8. Safeguarding our Needs

By any standards, Saddam Hussein is a monstrous figure, surely in comparison to the minor criminal Manuel Noriega. But his villainy is not the reason for his assumption of the role of Great Satan in August 1990. It was apparent long before, and did not impede Washington's efforts to lend him aid and support. And few words need be wasted on our traditional commitment to resist aggression and uphold the rule of law. Hussein became a demon in the usual fashion: when it was finally understood, beyond any doubt, that his independent nationalism threatens U.S. interests. His record of hideous atrocities then becomes available for propaganda needs, but beyond that, it has essentially nothing to do with his sudden transition in August 1990 from cherished friend to new incarnation of Genghis Khan and Hitler.

The military occupation of Kuwait -- which, if successfully maintained, would make the Iraqi dictator a major player on the world scene -- does not raise the threat of superpower confrontation and nuclear war, as did earlier conflicts in the region. That not insignificant fact reflects, of course, the collapse of the Soviet system, which leaves the U.S. unchallenged in military force and under strong temptation to demonstrate the efficacy of the instrument that it alone wields. That strategic conception is by no means unchallenged, even in elite circles, where a conflict began to emerge within several months, along familiar lines.65 The global strategy of world control through the threat or use of force runs into conflict with the goals of maintaining economic health and international business interests, by now very serious problems, and hard to address without significant changes in social policy at home. The shape of the New World Order will depend, to no small degree, on which of these conceptions prevails, not only in this case.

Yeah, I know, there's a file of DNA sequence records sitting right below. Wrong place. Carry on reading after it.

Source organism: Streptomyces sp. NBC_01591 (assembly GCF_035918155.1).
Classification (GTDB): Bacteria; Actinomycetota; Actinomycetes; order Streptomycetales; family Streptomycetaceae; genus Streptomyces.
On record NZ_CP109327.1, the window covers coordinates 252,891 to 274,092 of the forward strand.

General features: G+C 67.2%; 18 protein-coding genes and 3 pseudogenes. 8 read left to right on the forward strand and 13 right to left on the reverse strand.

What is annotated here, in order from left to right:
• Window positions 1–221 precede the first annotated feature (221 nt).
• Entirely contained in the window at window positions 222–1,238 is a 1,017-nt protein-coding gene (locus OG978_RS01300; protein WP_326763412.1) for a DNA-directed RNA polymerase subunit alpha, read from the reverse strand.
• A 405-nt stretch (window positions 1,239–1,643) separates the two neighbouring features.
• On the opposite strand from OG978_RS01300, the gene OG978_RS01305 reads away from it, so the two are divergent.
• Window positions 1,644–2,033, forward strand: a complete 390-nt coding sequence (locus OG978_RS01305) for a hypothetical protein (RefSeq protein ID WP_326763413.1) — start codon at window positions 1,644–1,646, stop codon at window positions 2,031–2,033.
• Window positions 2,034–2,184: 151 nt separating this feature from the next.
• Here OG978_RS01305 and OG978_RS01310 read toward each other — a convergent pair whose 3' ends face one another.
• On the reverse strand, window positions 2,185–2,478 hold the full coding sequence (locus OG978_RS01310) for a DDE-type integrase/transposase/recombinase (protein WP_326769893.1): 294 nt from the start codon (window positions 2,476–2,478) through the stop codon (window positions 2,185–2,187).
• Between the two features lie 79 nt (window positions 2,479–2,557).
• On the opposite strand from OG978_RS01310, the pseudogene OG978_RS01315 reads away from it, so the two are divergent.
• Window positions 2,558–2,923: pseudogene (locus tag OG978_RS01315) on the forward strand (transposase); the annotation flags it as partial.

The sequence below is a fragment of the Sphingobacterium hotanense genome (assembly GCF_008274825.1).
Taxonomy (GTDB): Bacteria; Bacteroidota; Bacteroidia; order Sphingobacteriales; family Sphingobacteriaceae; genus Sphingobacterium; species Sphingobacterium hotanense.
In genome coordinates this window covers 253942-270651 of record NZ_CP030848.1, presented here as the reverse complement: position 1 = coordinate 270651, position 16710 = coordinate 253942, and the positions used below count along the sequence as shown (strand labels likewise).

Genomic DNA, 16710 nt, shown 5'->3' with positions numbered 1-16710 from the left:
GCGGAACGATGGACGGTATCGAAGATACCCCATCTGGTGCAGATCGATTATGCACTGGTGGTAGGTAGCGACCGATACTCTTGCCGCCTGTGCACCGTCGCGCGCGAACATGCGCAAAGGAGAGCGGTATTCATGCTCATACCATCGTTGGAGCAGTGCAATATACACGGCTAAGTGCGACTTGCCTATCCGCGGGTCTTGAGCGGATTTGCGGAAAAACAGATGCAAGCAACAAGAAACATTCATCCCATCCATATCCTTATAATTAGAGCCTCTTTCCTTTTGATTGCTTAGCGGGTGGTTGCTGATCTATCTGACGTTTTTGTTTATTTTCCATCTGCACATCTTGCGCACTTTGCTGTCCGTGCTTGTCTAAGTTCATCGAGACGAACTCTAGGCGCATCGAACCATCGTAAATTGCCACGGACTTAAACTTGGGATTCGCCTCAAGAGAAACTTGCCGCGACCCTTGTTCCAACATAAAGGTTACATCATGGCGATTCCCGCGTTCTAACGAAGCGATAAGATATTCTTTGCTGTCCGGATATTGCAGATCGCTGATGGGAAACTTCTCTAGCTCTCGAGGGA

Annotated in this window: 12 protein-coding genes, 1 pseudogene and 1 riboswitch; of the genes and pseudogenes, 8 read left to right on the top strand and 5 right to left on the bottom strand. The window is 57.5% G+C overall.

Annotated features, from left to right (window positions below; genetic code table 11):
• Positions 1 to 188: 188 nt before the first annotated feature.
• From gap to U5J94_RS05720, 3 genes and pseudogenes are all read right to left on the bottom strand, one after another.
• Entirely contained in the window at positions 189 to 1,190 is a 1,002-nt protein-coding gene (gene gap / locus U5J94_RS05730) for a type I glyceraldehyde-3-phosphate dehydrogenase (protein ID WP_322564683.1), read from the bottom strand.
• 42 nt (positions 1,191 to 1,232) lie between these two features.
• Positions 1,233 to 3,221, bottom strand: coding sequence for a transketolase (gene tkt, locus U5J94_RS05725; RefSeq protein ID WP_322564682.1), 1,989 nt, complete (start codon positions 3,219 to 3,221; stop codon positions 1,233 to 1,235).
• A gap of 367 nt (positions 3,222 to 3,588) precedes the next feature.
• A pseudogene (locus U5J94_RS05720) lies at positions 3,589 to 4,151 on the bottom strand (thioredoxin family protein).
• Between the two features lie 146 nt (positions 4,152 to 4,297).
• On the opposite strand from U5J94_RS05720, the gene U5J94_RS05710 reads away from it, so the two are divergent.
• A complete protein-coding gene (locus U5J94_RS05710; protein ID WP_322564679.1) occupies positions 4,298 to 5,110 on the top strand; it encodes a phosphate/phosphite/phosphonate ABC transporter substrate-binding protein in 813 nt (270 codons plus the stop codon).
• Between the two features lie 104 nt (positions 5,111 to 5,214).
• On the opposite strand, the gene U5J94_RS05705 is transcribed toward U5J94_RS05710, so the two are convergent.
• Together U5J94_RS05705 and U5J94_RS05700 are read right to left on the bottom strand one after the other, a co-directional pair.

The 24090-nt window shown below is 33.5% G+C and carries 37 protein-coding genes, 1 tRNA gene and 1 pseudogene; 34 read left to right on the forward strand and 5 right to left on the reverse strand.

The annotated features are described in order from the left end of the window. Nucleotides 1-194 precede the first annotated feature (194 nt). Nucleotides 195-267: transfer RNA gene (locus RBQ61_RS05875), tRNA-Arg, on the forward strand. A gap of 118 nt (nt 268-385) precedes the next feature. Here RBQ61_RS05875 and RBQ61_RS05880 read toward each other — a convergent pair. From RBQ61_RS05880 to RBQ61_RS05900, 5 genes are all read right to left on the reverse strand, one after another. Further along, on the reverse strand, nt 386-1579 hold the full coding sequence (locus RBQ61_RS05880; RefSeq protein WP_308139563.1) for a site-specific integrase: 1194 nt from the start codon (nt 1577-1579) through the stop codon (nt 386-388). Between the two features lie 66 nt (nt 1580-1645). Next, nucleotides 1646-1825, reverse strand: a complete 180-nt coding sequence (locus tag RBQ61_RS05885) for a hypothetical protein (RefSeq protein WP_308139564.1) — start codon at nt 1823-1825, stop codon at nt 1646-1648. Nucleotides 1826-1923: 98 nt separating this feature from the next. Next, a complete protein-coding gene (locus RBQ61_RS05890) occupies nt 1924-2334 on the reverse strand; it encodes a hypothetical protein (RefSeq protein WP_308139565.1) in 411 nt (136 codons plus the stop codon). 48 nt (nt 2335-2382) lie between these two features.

Go to the next chapter.

62 See Fateful Triangle, 425f.

63 Editorial, NYT, Aug. 25, 1990. See above, p. 160.

64 NYT, Aug. 25, 1990. For these and numerous other examples of Times gushing over Israel, see Towards a New Cold War, Fateful Triangle, and Necessary Illusions.

65 For some other examples, see chapter 12, section 5; also introduction. KEYWORDS terrorist democracy elections cia mossad bnd nsa covert operation 911 mi6 inside job what really happened wtc pentagon joint chiefs of staff jcs centcom laser hologram usa mi5 undercover agent female sex exploitation perception deception power anarchy green social democratic participation japanese spy black-op false flag gladio terror.